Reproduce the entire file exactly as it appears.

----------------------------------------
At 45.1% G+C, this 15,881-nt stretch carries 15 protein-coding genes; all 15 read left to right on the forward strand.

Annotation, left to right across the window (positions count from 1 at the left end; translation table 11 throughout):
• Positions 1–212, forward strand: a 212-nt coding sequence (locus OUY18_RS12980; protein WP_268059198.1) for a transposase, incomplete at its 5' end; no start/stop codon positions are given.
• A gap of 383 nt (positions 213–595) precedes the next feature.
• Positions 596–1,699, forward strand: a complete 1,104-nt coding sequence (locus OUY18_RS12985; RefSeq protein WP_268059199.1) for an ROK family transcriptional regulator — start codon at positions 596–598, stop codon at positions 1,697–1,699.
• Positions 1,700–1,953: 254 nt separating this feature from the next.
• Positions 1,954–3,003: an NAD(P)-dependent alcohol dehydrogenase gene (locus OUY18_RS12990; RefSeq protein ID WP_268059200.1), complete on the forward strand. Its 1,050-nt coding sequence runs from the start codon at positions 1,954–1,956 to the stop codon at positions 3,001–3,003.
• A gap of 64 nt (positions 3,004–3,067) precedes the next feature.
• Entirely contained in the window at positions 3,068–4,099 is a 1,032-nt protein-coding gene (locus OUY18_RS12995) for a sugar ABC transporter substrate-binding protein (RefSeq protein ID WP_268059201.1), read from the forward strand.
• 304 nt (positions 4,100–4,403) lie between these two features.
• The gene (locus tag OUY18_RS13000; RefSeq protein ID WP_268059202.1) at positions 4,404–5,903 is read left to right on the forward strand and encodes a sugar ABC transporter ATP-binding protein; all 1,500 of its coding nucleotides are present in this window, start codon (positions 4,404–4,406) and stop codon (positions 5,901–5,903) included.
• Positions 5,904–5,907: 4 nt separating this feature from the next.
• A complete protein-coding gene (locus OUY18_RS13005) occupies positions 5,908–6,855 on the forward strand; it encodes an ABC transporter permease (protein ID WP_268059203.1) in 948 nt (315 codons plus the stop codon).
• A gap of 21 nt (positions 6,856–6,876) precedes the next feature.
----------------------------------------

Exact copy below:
At 45.1% G+C, this 15,881-nt stretch carries 15 protein-coding genes; all 15 read left to right on the forward strand.

Annotation, left to right across the window (positions count from 1 at the left end; translation table 11 throughout):
• Positions 1–212, forward strand: a 212-nt coding sequence (locus OUY18_RS12980; protein WP_268059198.1) for a transposase, incomplete at its 5' end; no start/stop codon positions are given.
• A gap of 383 nt (positions 213–595) precedes the next feature.
• Positions 596–1,699, forward strand: a complete 1,104-nt coding sequence (locus OUY18_RS12985; RefSeq protein WP_268059199.1) for an ROK family transcriptional regulator — start codon at positions 596–598, stop codon at positions 1,697–1,699.
• Positions 1,700–1,953: 254 nt separating this feature from the next.
• Positions 1,954–3,003: an NAD(P)-dependent alcohol dehydrogenase gene (locus OUY18_RS12990; RefSeq protein ID WP_268059200.1), complete on the forward strand. Its 1,050-nt coding sequence runs from the start codon at positions 1,954–1,956 to the stop codon at positions 3,001–3,003.
• A gap of 64 nt (positions 3,004–3,067) precedes the next feature.
• Entirely contained in the window at positions 3,068–4,099 is a 1,032-nt protein-coding gene (locus OUY18_RS12995) for a sugar ABC transporter substrate-binding protein (RefSeq protein ID WP_268059201.1), read from the forward strand.
• 304 nt (positions 4,100–4,403) lie between these two features.
• The gene (locus tag OUY18_RS13000; RefSeq protein ID WP_268059202.1) at positions 4,404–5,903 is read left to right on the forward strand and encodes a sugar ABC transporter ATP-binding protein; all 1,500 of its coding nucleotides are present in this window, start codon (positions 4,404–4,406) and stop codon (positions 5,901–5,903) included.
• Positions 5,904–5,907: 4 nt separating this feature from the next.
• A complete protein-coding gene (locus OUY18_RS13005) occupies positions 5,908–6,855 on the forward strand; it encodes an ABC transporter permease (protein ID WP_268059203.1) in 948 nt (315 codons plus the stop codon).
• A gap of 21 nt (positions 6,856–6,876) precedes the next feature.